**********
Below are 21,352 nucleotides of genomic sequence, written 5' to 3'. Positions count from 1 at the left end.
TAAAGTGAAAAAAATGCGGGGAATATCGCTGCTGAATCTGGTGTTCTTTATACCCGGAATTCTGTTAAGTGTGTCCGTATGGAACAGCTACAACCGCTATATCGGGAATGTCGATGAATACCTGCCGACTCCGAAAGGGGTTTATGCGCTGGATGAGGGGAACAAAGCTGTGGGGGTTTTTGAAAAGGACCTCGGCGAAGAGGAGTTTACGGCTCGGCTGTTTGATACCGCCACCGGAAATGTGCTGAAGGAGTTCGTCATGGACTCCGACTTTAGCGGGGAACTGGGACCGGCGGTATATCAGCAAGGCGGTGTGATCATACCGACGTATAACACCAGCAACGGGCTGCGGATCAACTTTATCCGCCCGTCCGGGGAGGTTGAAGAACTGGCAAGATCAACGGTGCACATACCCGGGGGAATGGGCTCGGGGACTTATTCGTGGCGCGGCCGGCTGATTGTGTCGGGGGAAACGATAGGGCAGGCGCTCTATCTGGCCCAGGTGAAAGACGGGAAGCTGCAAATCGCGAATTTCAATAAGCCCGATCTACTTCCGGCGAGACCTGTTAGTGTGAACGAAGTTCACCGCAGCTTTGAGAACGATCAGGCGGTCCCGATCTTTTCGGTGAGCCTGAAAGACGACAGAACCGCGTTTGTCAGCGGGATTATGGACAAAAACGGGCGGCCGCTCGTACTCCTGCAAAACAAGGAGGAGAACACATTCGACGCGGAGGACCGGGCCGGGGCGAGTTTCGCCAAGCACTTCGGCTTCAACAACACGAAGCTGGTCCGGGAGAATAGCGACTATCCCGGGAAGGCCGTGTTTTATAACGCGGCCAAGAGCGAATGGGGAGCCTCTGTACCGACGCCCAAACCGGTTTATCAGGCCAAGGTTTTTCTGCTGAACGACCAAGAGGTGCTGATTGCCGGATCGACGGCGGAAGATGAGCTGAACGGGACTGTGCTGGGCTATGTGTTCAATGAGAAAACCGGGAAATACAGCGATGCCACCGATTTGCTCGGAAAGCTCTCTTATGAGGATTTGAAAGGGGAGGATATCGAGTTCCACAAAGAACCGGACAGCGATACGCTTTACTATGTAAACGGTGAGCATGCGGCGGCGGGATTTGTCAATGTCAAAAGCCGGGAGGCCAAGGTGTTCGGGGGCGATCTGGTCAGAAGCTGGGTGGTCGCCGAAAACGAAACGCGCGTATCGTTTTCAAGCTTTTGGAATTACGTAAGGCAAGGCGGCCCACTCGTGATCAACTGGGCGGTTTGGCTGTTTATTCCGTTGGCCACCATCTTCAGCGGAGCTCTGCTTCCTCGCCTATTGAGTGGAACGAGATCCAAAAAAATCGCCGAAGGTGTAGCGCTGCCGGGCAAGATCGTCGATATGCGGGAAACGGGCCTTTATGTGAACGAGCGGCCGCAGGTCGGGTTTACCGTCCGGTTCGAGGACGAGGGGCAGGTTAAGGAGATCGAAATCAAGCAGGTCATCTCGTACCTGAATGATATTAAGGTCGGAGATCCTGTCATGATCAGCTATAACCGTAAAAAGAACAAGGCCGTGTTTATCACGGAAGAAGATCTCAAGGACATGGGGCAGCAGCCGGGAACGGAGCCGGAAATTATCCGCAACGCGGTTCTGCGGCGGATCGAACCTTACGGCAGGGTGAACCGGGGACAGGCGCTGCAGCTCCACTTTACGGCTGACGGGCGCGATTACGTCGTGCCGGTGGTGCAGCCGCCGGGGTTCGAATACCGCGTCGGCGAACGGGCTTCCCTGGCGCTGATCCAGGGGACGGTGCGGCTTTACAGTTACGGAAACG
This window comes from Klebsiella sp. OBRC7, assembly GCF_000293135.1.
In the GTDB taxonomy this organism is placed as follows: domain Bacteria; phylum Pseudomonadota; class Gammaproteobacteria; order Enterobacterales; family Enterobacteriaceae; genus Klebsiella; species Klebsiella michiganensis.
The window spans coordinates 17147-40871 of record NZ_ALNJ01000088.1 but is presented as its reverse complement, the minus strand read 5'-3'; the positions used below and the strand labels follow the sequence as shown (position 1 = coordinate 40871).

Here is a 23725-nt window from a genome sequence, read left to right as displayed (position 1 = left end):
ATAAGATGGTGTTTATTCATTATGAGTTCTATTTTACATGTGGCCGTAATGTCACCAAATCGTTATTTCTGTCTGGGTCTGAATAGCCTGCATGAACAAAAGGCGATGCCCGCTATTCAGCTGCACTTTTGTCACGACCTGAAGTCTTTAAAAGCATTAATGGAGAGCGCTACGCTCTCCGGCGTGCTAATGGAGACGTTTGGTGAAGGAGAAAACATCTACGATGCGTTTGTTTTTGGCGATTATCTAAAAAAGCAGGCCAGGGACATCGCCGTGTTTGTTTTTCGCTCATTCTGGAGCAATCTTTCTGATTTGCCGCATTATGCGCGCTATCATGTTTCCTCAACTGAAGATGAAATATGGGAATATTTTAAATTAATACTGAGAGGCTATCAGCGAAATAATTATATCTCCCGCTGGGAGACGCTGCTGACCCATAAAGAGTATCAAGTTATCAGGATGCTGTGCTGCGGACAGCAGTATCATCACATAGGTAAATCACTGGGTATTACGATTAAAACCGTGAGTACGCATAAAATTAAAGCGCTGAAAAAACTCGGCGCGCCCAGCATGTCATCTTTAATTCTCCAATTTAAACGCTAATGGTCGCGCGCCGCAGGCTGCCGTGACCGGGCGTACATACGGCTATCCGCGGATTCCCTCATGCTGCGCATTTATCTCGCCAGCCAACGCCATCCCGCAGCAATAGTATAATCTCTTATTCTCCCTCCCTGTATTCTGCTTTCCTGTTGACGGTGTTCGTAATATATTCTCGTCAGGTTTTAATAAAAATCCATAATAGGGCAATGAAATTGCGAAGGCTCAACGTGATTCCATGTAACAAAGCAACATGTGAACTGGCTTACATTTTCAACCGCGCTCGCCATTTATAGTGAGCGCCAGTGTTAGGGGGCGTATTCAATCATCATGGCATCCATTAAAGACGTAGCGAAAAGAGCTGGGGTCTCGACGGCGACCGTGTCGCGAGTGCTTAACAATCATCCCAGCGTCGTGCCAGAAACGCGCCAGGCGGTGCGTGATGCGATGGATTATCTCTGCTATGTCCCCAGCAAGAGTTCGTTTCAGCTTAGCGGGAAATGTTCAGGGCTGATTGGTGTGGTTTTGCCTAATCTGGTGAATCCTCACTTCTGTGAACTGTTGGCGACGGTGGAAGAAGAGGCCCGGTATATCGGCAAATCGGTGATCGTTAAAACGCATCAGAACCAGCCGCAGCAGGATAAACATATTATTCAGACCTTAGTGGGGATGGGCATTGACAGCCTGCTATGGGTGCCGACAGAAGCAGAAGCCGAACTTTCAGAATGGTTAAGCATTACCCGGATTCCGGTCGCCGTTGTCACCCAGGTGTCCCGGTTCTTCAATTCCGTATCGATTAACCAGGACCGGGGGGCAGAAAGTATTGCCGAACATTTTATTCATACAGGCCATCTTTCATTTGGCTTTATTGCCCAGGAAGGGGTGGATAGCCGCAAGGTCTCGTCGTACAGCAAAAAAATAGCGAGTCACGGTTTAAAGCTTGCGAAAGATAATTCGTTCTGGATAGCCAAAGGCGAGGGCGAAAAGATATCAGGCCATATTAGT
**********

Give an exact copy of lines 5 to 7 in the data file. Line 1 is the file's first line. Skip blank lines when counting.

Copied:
The window spans coordinates 17147-40871 of record NZ_ALNJ01000088.1 but is presented as its reverse complement, the minus strand read 5'-3'; the positions used below and the strand labels follow the sequence as shown (position 1 = coordinate 40871).

Here is a 23725-nt window from a genome sequence, read left to right as displayed (position 1 = left end):
ATAAGATGGTGTTTATTCATTATGAGTTCTATTTTACATGTGGCCGTAATGTCACCAAATCGTTATTTCTGTCTGGGTCTGAATAGCCTGCATGAACAAAAGGCGATGCCCGCTATTCAGCTGCACTTTTGTCACGACCTGAAGTCTTTAAAAGCATTAATGGAGAGCGCTACGCTCTCCGGCGTGCTAATGGAGACGTTTGGTGAAGGAGAAAACATCTACGATGCGTTTGTTTTTGGCGATTATCTAAAAAAGCAGGCCAGGGACATCGCCGTGTTTGTTTTTCGCTCATTCTGGAGCAATCTTTCTGATTTGCCGCATTATGCGCGCTATCATGTTTCCTCAACTGAAGATGAAATATGGGAATATTTTAAATTAATACTGAGAGGCTATCAGCGAAATAATTATATCTCCCGCTGGGAGACGCTGCTGACCCATAAAGAGTATCAAGTTATCAGGATGCTGTGCTGCGGACAGCAGTATCATCACATAGGTAAATCACTGGGTATTACGATTAAAACCGTGAGTACGCATAAAATTAAAGCGCTGAAAAAACTCGGCGCGCCCAGCATGTCATCTTTAATTCTCCAATTTAAACGCTAATGGTCGCGCGCCGCAGGCTGCCGTGACCGGGCGTACATACGGCTATCCGCGGATTCCCTCATGCTGCGCATTTATCTCGCCAGCCAACGCCATCCCGCAGCAATAGTATAATCTCTTATTCTCCCTCCCTGTATTCTGCTTTCCTGTTGACGGTGTTCGTAATATATTCTCGTCAGGTTTTAATAAAAATCCATAATAGGGCAATGAAATTGCGAAGGCTCAACGTGATTCCATGTAACAAAGCAACATGTGAACTGGCTTACATTTTCAACCGCGCTCGCCATTTATAGTGAGCGCCAGTGTTAGGGGGCGTATTCAATCATCATGGCATCCATTAAAGACGTAGCGAAAAGAGCTGGGGTCTCGACGGCGACCGTGTCGCGAGTGCTTAACAATCATCCCAGCGTCGTGCCAGAAACGCGCCAGGCGGTGCGTGATGCGATGGATTATCTCTGCTATGTCCCCAGCAAGAGTTCGTTTCAGCTTAGCGGGAAATGTTCAGGGCTGATTGGTGTGGTTTTGCCTAATCTGGTGAATCCTCACTTCTGTGAACTGTTGGCGACGGTGGAAGAAGAGGCCCGGTATATCGGCAAATCGGTGATCGTTAAAACGCATCAGAACCAGCCGCAGCAGGATAAACATATTATTCAGACCTTAGTGGGGATGGGCATTGACAGCCTGCTATGGGTGCCGACAGAAGCAGAAGCCGAACTTTCAGAATGGTTAAGCATTACCCGGATTCCGGTCGCCGTTGTCACCCAGGTGTCCCGGTTCTTCAATTCCGTATCGATTAACCAGGACCGGGGGGCAGAAAGTATTGCCGAACATTTTATTCATACAGGCCATCTTTCATTTGGCTTTATTGCCCAGGAAGGGGTGGATAGCCGCAAGGTCTCGTCGTACAGCAAAAAAATAGCGAGTCACGGTTTAAAGCTTGCGAAAGATAATTCGTTCTGGATAGCCAAAGGCGAGGGCGAAAAGATATCAGGCCATATTAGT